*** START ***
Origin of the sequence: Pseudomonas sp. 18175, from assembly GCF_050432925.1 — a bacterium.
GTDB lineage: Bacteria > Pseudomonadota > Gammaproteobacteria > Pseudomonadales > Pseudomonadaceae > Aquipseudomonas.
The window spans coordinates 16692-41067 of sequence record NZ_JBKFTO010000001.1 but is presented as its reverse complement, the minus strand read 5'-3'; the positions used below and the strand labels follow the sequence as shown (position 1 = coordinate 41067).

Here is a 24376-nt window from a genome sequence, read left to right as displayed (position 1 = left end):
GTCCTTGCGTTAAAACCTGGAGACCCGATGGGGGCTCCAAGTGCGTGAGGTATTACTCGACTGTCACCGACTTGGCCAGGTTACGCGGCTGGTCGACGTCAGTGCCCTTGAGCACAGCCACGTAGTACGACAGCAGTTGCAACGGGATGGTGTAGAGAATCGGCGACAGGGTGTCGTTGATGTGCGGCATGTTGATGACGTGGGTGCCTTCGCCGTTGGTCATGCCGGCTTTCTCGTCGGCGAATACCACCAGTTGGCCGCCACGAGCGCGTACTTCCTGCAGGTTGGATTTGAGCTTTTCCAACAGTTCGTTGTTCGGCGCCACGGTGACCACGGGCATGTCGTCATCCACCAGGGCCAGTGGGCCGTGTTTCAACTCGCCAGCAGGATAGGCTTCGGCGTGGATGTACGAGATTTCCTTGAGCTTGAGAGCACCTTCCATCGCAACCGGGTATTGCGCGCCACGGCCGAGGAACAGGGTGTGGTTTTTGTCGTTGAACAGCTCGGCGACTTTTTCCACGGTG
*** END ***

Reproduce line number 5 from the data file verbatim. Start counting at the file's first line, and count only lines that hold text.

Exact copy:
GTCCTTGCGTTAAAACCTGGAGACCCGATGGGGGCTCCAAGTGCGTGAGGTATTACTCGACTGTCACCGACTTGGCCAGGTTACGCGGCTGGTCGACGTCAGTGCCCTTGAGCACAGCCACGTAGTACGACAGCAGTTGCAACGGGATGGTGTAGAGAATCGGCGACAGGGTGTCGTTGATGTGCGGCATGTTGATGACGTGGGTGCCTTCGCCGTTGGTCATGCCGGCTTTCTCGTCGGCGAATACCACCAGTTGGCCGCCACGAGCGCGTACTTCCTGCAGGTTGGATTTGAGCTTTTCCAACAGTTCGTTGTTCGGCGCCACGGTGACCACGGGCATGTCGTCATCCACCAGGGCCAGTGGGCCGTGTTTCAACTCGCCAGCAGGATAGGCTTCGGCGTGGATGTACGAGATTTCCTTGAGCTTGAGAGCACCTTCCATCGCAACCGGGTATTGCGCGCCACGGCCGAGGAACAGGGTGTGGTTTTTGTCGTTGAACAGCTCGGCGACTTTTTCCACGGTG